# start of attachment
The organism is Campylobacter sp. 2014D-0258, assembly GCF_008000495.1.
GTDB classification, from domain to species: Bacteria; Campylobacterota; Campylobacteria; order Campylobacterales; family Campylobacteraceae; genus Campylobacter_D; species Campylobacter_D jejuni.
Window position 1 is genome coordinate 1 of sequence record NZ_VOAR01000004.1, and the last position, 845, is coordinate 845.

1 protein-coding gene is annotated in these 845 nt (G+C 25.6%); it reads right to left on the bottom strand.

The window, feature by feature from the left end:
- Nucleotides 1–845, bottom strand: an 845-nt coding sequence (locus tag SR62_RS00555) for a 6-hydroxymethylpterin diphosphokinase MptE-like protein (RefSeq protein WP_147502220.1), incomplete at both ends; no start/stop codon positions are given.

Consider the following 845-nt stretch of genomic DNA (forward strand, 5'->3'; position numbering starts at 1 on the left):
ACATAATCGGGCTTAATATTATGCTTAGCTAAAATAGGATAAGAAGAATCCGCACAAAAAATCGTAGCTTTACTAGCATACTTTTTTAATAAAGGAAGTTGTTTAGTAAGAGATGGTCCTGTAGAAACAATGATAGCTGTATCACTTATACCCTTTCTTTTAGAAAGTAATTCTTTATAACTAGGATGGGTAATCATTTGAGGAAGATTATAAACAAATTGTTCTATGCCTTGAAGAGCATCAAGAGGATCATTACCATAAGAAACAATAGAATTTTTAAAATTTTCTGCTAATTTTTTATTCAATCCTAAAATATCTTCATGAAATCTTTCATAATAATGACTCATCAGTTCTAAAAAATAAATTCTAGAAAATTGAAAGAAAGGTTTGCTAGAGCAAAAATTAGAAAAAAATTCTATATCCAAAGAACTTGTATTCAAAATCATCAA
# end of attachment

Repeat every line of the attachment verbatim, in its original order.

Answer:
The organism is Campylobacter sp. 2014D-0258, assembly GCF_008000495.1.
GTDB classification, from domain to species: Bacteria; Campylobacterota; Campylobacteria; order Campylobacterales; family Campylobacteraceae; genus Campylobacter_D; species Campylobacter_D jejuni.
Window position 1 is genome coordinate 1 of sequence record NZ_VOAR01000004.1, and the last position, 845, is coordinate 845.

1 protein-coding gene is annotated in these 845 nt (G+C 25.6%); it reads right to left on the bottom strand.

The window, feature by feature from the left end:
- Nucleotides 1–845, bottom strand: an 845-nt coding sequence (locus tag SR62_RS00555) for a 6-hydroxymethylpterin diphosphokinase MptE-like protein (RefSeq protein WP_147502220.1), incomplete at both ends; no start/stop codon positions are given.

Consider the following 845-nt stretch of genomic DNA (forward strand, 5'->3'; position numbering starts at 1 on the left):
ACATAATCGGGCTTAATATTATGCTTAGCTAAAATAGGATAAGAAGAATCCGCACAAAAAATCGTAGCTTTACTAGCATACTTTTTTAATAAAGGAAGTTGTTTAGTAAGAGATGGTCCTGTAGAAACAATGATAGCTGTATCACTTATACCCTTTCTTTTAGAAAGTAATTCTTTATAACTAGGATGGGTAATCATTTGAGGAAGATTATAAACAAATTGTTCTATGCCTTGAAGAGCATCAAGAGGATCATTACCATAAGAAACAATAGAATTTTTAAAATTTTCTGCTAATTTTTTATTCAATCCTAAAATATCTTCATGAAATCTTTCATAATAATGACTCATCAGTTCTAAAAAATAAATTCTAGAAAATTGAAAGAAAGGTTTGCTAGAGCAAAAATTAGAAAAAAATTCTATATCCAAAGAACTTGTATTCAAAATCATCAA